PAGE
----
In fact, commenting in 1873 on Nicholas Gé’s Mystic Night (which, as we have seen, also attracted Goncharov’s attention), Dostoevsky showed himself to be alert to the risks of a one-sidedly humanizing and sentimental approach to Christ in art. In a review published in The Citizen he writes:
Look attentively: this is an ordinary quarrel among most ordinary men. Here Christ is sitting, but is it really Christ? This may be a very kind young man, quite grieved by the altercation with Judas, who is standing right there and putting on his garb, ready to go and make his denunciation, but it is not the Christ we know. The Master is surrounded by His friends who hasten to comfort Him, but the question is: where are the succeeding eighteen centuries of Christianity, and what have these to do with the matter? How is it conceivable that out of the commonplace dispute of such ordinary men who had come together for supper, as this is portrayed by Mr. Gué [sic], something so colossal could have emerged?18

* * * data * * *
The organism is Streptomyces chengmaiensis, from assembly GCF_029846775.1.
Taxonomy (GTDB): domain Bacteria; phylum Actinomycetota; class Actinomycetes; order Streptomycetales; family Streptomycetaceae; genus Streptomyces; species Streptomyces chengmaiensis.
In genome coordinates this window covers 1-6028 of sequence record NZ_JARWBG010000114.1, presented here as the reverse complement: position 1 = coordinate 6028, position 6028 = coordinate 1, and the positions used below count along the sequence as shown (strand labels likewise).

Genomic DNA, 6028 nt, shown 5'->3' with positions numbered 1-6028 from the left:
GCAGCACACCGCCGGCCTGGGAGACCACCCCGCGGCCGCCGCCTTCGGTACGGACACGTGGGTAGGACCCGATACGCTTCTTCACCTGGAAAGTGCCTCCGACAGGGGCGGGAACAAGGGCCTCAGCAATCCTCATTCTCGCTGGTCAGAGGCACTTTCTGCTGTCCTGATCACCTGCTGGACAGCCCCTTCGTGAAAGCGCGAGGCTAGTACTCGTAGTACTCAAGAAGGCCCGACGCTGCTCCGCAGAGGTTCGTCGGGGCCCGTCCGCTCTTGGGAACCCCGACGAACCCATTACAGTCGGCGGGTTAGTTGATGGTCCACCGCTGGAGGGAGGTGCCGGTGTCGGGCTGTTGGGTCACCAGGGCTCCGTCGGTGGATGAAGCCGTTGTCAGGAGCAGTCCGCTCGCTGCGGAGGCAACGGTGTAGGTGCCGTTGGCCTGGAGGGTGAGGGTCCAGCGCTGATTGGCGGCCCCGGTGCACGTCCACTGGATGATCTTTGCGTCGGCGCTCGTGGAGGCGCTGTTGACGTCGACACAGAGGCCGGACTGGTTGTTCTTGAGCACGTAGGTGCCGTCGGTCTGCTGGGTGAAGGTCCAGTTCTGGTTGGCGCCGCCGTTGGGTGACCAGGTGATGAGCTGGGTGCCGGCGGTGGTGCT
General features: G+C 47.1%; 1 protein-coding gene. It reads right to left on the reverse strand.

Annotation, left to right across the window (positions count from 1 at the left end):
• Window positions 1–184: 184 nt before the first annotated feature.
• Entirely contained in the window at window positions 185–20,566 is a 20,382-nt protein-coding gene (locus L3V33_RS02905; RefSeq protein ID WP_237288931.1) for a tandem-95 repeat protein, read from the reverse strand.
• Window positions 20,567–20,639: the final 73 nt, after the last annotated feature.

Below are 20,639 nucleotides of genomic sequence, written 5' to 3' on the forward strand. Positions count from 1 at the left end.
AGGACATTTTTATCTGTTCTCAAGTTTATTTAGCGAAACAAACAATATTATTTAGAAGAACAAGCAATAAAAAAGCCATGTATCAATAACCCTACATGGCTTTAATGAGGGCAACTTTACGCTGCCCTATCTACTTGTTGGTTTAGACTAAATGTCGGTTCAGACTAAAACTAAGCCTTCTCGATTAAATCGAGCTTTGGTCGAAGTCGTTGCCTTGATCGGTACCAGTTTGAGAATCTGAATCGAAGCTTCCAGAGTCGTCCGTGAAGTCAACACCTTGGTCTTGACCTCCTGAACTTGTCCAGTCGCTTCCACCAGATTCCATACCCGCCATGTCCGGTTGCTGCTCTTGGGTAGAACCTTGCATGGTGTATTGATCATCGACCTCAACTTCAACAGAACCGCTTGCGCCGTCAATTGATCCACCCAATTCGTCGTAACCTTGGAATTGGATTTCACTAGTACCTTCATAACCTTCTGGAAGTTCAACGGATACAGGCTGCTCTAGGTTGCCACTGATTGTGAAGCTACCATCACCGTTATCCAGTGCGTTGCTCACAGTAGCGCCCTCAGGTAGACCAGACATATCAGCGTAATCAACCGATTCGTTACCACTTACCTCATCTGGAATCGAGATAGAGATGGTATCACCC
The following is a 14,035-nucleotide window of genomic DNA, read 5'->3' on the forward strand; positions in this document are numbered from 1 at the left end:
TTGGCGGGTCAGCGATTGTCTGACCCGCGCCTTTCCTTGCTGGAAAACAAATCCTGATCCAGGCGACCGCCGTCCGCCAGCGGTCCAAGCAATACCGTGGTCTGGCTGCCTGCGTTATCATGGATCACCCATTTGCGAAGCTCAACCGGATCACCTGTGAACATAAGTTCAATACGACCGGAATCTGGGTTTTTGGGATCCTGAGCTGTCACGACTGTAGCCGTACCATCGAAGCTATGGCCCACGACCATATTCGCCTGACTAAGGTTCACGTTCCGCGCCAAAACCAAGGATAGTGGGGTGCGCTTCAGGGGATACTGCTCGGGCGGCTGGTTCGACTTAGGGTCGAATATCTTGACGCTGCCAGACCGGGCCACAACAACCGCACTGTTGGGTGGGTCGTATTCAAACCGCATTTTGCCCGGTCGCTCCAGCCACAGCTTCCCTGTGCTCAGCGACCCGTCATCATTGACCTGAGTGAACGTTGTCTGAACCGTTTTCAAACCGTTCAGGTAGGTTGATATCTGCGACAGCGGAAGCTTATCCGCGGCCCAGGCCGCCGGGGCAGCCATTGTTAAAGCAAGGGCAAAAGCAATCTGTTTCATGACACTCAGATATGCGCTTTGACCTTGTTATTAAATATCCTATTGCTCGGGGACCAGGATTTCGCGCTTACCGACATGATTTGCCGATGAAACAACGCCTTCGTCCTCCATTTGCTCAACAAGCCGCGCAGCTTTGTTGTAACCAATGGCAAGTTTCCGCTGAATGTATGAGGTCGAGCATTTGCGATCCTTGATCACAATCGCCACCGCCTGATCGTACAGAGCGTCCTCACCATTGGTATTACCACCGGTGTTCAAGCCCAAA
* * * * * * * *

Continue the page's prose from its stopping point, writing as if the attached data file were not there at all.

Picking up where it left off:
Secondly, setting Nastasya’s portrait of Christ in an art-historical context may not directly solve the question as to whether Myshkin is to be regarded as some kind of Christ-figure (and, if so, what kind) but it does illuminate how Anastasia Phillipovna sees him. We know that she reads much and is given to speculative ideas, and it is therefore not at all surprising that her vision of Christ and of Myshkin as Christ is a vision taken from contemporary, humanist, Western sources, a sentimental Christ whose power to save is, at best, fragile. In this way, whether or not we are to read Dostoevsky’s portrayal of Myshkin as a Christ-figure, he is a Christ-figure, albeit a very particular kind of Christ-figure, for her. Whether we can go further and say with Evgeny Pavlovitch (a character whose standpoint is that of enlightened common-sense) that Myshkin’s own understanding of the Christian requirement is drawn from those same Western sources and that his love of Russia and Christian charity is an idealism, the product of ‘intellectual convictions’ that he has mistakenly believed were ‘real, innate, intuitive convictions’, is another question.19 To the extent that this is so, however, we can say that Anastasia Phillipovna is not mistaken in seeing in him an instantiation of her own Christ-idea and we might even discern a deep collusion between them in sharing the fantasy of such a sentimental salvation. In any case, to the extent that Anastasia Phillipovna places her own hope of salvation in such a Christ-figure, it is doomed to fail.